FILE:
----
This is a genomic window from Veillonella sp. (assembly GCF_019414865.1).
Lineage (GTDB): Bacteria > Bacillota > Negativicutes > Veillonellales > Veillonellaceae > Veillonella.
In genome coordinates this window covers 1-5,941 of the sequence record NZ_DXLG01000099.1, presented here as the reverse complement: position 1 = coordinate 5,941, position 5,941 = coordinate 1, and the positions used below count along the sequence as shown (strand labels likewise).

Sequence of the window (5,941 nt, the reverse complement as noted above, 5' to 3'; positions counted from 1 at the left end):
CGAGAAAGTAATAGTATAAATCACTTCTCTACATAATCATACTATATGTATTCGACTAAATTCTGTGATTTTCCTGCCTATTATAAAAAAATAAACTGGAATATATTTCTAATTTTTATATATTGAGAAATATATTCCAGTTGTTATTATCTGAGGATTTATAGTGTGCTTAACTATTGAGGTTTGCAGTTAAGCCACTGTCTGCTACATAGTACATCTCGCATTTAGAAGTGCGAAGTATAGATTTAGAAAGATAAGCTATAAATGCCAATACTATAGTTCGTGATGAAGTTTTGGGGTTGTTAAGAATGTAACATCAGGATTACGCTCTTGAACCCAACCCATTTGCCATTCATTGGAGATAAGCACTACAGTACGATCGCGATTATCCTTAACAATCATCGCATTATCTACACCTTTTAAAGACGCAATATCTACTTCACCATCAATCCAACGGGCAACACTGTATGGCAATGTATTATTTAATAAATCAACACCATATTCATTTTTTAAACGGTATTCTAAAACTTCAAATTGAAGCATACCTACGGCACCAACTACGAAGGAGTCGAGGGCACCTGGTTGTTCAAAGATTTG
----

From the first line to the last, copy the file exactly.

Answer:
This is a genomic window from Veillonella sp. (assembly GCF_019414865.1).
Lineage (GTDB): Bacteria > Bacillota > Negativicutes > Veillonellales > Veillonellaceae > Veillonella.
In genome coordinates this window covers 1-5,941 of the sequence record NZ_DXLG01000099.1, presented here as the reverse complement: position 1 = coordinate 5,941, position 5,941 = coordinate 1, and the positions used below count along the sequence as shown (strand labels likewise).

Sequence of the window (5,941 nt, the reverse complement as noted above, 5' to 3'; positions counted from 1 at the left end):
CGAGAAAGTAATAGTATAAATCACTTCTCTACATAATCATACTATATGTATTCGACTAAATTCTGTGATTTTCCTGCCTATTATAAAAAAATAAACTGGAATATATTTCTAATTTTTATATATTGAGAAATATATTCCAGTTGTTATTATCTGAGGATTTATAGTGTGCTTAACTATTGAGGTTTGCAGTTAAGCCACTGTCTGCTACATAGTACATCTCGCATTTAGAAGTGCGAAGTATAGATTTAGAAAGATAAGCTATAAATGCCAATACTATAGTTCGTGATGAAGTTTTGGGGTTGTTAAGAATGTAACATCAGGATTACGCTCTTGAACCCAACCCATTTGCCATTCATTGGAGATAAGCACTACAGTACGATCGCGATTATCCTTAACAATCATCGCATTATCTACACCTTTTAAAGACGCAATATCTACTTCACCATCAATCCAACGGGCAACACTGTATGGCAATGTATTATTTAATAAATCAACACCATATTCATTTTTTAAACGGTATTCTAAAACTTCAAATTGAAGCATACCTACGGCACCAACTACGAAGGAGTCGAGGGCACCTGGTTGTTCAAAGATTTG